A true Southerner wouldn’t dare cook cornbread in anything but cast iron. This moist olive-spiked cornbread pairs perfectly with the blackened catfish. If you don’t have buttermilk, add 1 Tbsp (15 mL) fresh lemon juice to 1 cup (250 mL) milk, stir, and let sit for 2 minutes.
1 1/4 cups (310 mL) coarsely ground yellow cornmeal
3/4 cup (180 mL) whole wheat pastry flour
2 Tbsp (30 mL) raw cane sugar
3/4 tsp (4 mL) salt
2 tsp (10 mL) baking powder
1/2 tsp (2 mL) baking soda
2 tsp (10 mL) fresh rosemary, chopped
2 large free-range eggs
1 cup (250 mL) buttermilk
1/4 cup (60 mL) plus 1 Tbsp (15 mL) extra-virgin olive oil, divided
3/4 cup (180 mL) Parmesan cheese, grated
1/2 cup (125 mL) pitted kalamata olives, coarsely chopped
Preheat oven to 425 F (220 C) and place 9 to 10 in (23 to 25 cm) cast iron skillet inside to heat for at least 15 minutes.
In large bowl, whisk together cornmeal, flour, sugar, salt, baking powder, baking soda, and rosemary. In separate bowl, lightly beat eggs and whisk in buttermilk and 1/4 cup (60 mL) olive oil. Add dry to wet ingredients and fold in cheese and olives.
Remove skillet from oven. Add remaining olive oil to skillet; swirl to coat bottom and sides. Spoon batter into hot skillet, place in oven, reduce temperature to 400 F (200 C) and bake until golden and a tester inserted into centre comes out clean, about 18 minutes.
Remove from oven and let cornbread cool in skillet for 5 minutes, then turn cornbread out onto cutting board. Cut into wedges and serve warm.
Each serving contains:
297 calories; 10 g protein; 14 g total fat (4 g sat. fat, 0 g trans fat); 34 g carbohydrates; 3 g fibre; 463 mg sodium
source: "Heavy Metal", from alive #349, November 2011
Tourtière is, for me, the dish that best represents Québec. It can be traced back to the 1600s, and there’s no master recipe; every family has their own twist. Originally, it was made with game birds or game meat, like rabbit, pheasant, or moose; that’s one of the reasons why I prefer it with venison instead of beef or pork. Variation: If you prefer to make single servings, follow our lead at the restaurant, where we make individual tourtières in the form of a dome (pithivier) and fill them with 5 ounces (160 g) of the ground venison mixture. Variation: You can also use a food processor to make the dough. Place the flour, salt, and butter in the food processor and pulse about ten times, until the butter is incorporated—don’t overmix. It should look like wet sand, and a few little pieces of butter here and there is okay. With the motor running, through the feed tube, slowly add ice water until the dough forms a ball—again don’t overmix. Wrap, chill, and roll out as directed above.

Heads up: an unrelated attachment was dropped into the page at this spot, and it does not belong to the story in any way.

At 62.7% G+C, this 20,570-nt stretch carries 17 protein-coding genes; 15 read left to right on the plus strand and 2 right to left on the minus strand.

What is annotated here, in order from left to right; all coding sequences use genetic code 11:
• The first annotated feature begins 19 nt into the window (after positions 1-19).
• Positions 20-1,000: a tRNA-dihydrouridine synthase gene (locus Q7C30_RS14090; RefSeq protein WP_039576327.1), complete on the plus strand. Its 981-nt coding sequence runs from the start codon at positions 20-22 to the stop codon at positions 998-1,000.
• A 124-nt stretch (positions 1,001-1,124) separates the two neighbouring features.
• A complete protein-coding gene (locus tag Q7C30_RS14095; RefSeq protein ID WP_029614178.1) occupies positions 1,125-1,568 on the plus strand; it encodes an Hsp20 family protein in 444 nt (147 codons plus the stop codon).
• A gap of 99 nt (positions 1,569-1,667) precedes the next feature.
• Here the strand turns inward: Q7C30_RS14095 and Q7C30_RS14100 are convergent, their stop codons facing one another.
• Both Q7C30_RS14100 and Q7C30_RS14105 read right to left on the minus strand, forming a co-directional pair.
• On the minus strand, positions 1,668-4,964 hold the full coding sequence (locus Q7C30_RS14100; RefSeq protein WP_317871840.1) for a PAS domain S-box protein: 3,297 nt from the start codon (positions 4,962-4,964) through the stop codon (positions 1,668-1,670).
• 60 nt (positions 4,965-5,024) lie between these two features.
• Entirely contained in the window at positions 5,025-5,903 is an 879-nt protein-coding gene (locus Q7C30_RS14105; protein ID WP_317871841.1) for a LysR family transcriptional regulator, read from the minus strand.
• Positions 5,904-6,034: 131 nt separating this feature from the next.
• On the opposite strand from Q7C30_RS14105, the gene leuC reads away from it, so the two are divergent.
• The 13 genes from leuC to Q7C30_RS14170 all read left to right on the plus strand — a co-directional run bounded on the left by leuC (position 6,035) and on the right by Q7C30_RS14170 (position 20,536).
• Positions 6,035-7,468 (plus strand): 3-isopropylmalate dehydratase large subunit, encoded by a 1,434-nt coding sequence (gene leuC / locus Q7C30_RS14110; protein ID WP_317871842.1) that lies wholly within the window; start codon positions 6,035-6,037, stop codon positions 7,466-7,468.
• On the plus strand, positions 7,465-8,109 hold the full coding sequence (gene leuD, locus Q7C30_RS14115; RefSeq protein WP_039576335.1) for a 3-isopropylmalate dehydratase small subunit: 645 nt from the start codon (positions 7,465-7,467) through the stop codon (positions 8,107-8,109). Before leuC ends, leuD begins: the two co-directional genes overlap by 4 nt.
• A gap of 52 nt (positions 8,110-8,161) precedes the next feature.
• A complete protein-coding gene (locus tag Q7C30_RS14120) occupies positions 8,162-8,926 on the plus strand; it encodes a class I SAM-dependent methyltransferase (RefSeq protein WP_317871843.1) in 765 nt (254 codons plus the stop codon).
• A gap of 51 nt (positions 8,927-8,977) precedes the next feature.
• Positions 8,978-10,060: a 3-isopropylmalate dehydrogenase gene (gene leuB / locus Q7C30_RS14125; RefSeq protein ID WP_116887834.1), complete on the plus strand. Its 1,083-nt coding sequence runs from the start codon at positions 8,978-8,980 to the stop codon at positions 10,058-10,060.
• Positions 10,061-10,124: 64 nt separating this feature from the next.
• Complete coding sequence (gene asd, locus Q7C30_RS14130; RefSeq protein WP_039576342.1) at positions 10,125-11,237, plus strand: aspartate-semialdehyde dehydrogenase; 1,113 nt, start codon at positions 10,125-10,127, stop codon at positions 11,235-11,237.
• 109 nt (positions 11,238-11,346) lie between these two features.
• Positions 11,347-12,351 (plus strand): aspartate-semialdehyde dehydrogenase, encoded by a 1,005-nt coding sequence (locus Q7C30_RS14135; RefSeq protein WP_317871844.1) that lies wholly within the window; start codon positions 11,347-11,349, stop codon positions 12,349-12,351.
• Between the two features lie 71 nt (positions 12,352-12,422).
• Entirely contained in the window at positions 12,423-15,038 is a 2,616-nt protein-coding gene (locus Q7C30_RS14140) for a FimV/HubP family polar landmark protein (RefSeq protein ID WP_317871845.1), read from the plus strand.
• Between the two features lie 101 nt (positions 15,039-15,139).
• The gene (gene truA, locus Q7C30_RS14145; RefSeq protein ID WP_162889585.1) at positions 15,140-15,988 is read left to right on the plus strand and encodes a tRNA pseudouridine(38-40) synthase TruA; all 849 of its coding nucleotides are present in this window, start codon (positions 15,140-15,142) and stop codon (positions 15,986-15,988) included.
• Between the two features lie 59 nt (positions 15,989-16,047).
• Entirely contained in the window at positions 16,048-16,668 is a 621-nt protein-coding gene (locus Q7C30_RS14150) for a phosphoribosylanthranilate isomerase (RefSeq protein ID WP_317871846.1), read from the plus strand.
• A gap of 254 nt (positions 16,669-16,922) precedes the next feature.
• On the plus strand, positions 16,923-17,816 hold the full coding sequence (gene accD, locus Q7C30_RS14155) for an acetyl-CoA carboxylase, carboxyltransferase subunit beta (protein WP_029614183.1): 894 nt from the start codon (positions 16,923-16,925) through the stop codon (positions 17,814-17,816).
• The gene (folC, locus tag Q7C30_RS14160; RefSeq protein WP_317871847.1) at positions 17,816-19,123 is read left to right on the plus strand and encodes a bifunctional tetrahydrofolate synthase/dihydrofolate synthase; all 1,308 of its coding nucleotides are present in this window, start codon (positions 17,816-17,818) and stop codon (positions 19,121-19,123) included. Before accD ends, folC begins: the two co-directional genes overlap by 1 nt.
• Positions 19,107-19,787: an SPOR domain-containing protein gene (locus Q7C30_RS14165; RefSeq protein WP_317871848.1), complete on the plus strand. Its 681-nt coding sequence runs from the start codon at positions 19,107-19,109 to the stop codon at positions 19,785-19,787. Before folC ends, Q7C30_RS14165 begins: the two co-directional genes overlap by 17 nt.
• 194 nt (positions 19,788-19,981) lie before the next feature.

My love of artichokes continues with this classic recipe, one of the best ways to eat this interesting, underrated, and strange vegetable. Frozen artichoke hearts are a time-saving substitute, though the flavour and texture of fresh artichokes are, by far, much superior and definitely preferred.
Cervelle de canut is basically the Boursin of France, an herbed fresh farmer’s cheese spread that’s a speciality of Lyon. The name is kind of weird, as it literally means “silk worker’s brain,” named after nineteenth-century Lyonnaise silk workers, who were called canuts. Sadly, the name reflects the low opinion of the people towards these workers. Happily for us, though, it’s delicious—creamy, fragrant, and fresh at the same time. Cervelle de canut is one of my family’s favourite dishes. It’s a great make-ahead appetizer that you can pop out of the fridge once your guests arrive. Use a full-fat cream cheese for the dish, or it will be too runny and less delicious.